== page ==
The opposite of thixotropy is isotropy. This is when a fluid becomes more firm when agitated. A mixture of corn starch and water can be walked upon—as long as you walk quickly.

 

Thixotropy. Who hasn’t been frustrated by the unwillingness of ketchup to emerge from its bottle? But the solution is simple: a good shake, and it pours like a liquid—a thixotropic liquid. Just what happens isn’t completely understood, but the violence somehow eases the molecular entanglements, allowing the gel to liquefy, at least until the motion ceases.
 
Ketchup isn’t the only substance that exhibits such behaviour. Quicksand is another example. Thrashing about in it increases the danger of sinking because the movement causes the sand-water mixture to become more liquid. But perhaps the most curious example of thixotropy is the twice-yearly liquefaction of the dried blood of St.Gennaro, patron saint of Naples.
 
Gennaro was reputedly a third-century bishop who was beheaded by the Romans, although there is doubt about his very existence. In any case, a sample of his supposed dried blood appeared in 1389, along with stories about it miraculously liquefying when taken on a religious procession through the streets of Naples. But the liquefaction did not always occur, and it was purported that when this was the case, some sort of disaster would follow.
 
So, what’s going on here? A spectroscopic analysis of the sample, which involved exposing the closed vial to light and determining what wavelengths were absorbed, has indeed shown that it probably is blood. But what causes the unusual behaviour? Professor Luigi Garlaschelli of the University of Pavia thinks he may have found the answer. The clue was that during the religious procession, the act of checking whether liquefaction has occurred involves repeatedly inverting the glass-walled portable relic case. This suggested that the substance inside may be thixotropic, but that is not a property associated with congealed blood. However, what if some substance had been added to the blood?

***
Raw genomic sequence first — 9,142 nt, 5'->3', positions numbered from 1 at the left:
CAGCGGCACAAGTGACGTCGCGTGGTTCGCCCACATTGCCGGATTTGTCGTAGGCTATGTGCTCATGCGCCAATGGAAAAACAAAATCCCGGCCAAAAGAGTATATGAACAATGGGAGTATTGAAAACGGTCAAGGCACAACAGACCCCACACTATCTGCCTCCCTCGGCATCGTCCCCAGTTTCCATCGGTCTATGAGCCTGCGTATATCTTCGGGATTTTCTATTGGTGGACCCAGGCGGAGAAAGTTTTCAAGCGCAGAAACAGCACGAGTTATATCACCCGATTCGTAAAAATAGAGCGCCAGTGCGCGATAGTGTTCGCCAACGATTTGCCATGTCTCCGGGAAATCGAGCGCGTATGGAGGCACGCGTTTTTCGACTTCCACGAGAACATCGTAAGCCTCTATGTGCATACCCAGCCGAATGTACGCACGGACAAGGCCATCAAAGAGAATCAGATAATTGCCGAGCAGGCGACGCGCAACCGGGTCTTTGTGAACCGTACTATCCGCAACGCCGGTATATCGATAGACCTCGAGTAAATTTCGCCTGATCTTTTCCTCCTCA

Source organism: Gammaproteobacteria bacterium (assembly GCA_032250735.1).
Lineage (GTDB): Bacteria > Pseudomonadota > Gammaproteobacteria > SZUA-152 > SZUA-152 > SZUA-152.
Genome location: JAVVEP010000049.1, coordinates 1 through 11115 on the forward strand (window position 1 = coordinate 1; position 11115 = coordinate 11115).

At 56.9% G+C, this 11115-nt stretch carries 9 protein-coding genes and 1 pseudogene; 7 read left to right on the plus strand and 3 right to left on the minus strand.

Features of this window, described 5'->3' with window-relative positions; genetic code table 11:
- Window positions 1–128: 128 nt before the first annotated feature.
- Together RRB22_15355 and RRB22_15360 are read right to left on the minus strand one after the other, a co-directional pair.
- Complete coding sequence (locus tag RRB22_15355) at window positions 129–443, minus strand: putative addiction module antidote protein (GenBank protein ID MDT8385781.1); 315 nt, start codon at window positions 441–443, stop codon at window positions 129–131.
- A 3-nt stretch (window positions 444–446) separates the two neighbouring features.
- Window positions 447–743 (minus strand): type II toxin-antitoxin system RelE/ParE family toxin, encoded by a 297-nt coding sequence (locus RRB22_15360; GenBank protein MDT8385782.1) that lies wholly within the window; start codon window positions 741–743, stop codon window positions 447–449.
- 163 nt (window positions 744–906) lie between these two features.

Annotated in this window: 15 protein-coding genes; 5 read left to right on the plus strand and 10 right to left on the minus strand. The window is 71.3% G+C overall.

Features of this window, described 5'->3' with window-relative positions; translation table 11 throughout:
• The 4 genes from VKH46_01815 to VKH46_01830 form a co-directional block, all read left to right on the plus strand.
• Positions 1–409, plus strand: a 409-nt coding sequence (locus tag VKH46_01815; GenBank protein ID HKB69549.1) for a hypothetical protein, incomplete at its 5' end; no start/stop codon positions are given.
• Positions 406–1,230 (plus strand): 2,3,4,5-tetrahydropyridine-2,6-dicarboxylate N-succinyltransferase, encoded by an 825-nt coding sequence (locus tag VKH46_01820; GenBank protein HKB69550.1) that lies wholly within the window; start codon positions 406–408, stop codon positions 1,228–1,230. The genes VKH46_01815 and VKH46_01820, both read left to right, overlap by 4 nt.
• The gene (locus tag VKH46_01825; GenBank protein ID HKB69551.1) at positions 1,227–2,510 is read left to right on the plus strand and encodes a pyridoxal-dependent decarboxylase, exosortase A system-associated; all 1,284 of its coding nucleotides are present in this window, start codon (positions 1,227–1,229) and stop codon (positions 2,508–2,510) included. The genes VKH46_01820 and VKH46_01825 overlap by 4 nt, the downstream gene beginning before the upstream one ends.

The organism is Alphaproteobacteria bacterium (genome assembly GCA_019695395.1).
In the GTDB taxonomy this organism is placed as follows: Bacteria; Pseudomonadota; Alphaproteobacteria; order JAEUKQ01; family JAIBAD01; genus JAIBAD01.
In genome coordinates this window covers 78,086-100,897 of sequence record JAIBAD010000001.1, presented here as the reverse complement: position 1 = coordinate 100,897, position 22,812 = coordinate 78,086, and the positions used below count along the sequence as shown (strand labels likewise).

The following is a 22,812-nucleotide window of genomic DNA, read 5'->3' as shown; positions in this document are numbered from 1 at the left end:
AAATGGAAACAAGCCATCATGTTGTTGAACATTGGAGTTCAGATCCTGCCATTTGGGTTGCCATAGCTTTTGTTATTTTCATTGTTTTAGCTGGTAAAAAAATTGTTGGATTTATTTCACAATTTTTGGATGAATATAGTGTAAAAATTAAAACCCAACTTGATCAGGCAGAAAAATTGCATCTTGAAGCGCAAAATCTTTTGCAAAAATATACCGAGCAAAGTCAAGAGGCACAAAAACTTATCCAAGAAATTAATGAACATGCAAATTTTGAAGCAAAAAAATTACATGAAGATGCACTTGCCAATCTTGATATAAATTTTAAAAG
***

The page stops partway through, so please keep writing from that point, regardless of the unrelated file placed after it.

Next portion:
Garlaschelli and colleagues found that combining solutions of iron chloride and calcium carbonate with salt in a specific fashion yielded a dark brown thixotropic mixture that very closely resembled the “blood” of St. Gennaro. It turns out that ferric chloride can be  found in abundance on active volcanoes such as Vesuvius, which  is near Naples.  Whether the blood of St. Gennaro has been doctored in this way will never be known, because the Catholic Church is opposed to opening the vial. But let’s ask this question: What  is more likely—that there is a God who gives the faithful information about their future through the miracle of the liquefaction of the blood of a saint who may or may not have existed or that some clever alchemist concocted a thixotropic mixture from some readily available substances?
 
The opposite of thixotropy is isotropy. This is when a fluid becomes more firm when agitated. A mixture of corn starch and water can be walked upon—as long as you walk quickly.


From the Trade Paperback edition.

Also by Joe Schwarcz